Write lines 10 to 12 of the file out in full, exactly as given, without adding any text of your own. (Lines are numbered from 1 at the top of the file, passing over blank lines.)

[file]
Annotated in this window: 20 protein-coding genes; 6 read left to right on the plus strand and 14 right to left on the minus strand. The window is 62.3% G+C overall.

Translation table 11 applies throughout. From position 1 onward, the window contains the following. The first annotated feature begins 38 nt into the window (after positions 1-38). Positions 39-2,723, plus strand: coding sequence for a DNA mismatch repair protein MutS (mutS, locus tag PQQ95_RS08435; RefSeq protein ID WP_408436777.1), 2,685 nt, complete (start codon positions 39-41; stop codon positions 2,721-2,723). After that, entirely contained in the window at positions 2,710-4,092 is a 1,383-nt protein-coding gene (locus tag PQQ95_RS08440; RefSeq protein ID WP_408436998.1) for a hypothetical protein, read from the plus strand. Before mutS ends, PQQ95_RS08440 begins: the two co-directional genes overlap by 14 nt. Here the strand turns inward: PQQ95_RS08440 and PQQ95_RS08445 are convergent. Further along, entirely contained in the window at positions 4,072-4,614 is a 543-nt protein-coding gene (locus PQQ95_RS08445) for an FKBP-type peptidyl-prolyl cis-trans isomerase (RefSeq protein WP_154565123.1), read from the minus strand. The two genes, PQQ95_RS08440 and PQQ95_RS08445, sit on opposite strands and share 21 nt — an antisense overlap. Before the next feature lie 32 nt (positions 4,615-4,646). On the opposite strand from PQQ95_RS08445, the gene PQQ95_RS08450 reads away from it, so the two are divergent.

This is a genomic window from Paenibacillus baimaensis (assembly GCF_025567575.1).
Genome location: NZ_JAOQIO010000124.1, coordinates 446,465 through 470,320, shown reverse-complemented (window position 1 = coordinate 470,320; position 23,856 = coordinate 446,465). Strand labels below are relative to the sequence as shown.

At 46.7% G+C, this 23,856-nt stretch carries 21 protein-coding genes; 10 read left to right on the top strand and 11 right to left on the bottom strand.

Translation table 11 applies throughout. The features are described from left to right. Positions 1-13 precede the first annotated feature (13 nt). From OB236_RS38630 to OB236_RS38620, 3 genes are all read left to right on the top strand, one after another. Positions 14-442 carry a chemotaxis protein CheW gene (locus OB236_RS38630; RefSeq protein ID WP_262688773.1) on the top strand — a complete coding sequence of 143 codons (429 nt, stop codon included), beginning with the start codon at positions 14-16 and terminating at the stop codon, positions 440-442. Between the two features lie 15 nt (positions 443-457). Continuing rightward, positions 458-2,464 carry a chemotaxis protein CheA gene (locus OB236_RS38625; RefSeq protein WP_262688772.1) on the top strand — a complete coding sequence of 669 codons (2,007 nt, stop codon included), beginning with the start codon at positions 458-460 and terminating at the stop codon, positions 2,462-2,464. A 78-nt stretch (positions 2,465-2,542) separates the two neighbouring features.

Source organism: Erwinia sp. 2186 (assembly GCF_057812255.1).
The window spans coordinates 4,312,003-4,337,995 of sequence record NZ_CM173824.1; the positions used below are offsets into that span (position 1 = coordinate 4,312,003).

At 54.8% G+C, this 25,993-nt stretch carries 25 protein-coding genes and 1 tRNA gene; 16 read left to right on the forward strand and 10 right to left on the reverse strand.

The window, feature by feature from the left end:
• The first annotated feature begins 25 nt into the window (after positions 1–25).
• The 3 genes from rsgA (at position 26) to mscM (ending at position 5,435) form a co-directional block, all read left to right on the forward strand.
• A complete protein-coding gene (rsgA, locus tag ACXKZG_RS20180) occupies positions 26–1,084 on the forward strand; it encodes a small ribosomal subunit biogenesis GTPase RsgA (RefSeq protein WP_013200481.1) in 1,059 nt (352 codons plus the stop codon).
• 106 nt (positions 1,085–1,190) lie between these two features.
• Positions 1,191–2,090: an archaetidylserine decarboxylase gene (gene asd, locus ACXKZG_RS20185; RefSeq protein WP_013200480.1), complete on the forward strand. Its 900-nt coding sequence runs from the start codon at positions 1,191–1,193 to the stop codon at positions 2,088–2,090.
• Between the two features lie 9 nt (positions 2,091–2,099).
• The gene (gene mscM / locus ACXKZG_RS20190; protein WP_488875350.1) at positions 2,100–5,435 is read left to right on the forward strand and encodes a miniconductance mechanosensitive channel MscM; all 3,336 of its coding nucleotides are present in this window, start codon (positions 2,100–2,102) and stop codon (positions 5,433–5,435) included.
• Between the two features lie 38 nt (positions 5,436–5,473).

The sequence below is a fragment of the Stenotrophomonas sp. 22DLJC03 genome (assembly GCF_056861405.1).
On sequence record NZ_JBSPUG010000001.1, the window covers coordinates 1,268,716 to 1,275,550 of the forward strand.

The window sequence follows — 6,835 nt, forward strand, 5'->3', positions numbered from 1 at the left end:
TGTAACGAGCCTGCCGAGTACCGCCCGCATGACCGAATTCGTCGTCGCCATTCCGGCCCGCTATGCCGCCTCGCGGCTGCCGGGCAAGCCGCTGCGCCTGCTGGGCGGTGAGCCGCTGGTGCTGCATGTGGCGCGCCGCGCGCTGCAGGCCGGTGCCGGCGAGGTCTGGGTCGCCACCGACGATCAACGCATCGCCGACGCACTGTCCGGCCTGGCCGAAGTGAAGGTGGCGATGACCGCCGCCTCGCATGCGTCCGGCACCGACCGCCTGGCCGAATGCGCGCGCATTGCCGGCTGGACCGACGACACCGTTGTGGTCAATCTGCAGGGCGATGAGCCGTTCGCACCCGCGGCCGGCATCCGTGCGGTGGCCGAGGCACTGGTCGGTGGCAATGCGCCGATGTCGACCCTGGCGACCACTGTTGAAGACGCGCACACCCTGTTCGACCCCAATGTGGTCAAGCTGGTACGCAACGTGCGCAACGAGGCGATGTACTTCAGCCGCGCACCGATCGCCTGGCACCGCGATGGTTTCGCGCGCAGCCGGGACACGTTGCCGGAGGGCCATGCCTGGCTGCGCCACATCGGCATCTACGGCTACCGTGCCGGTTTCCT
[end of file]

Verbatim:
The window, feature by feature from the left end:
• The first annotated feature begins 25 nt into the window (after positions 1–25).
• The 3 genes from rsgA (at position 26) to mscM (ending at position 5,435) form a co-directional block, all read left to right on the forward strand.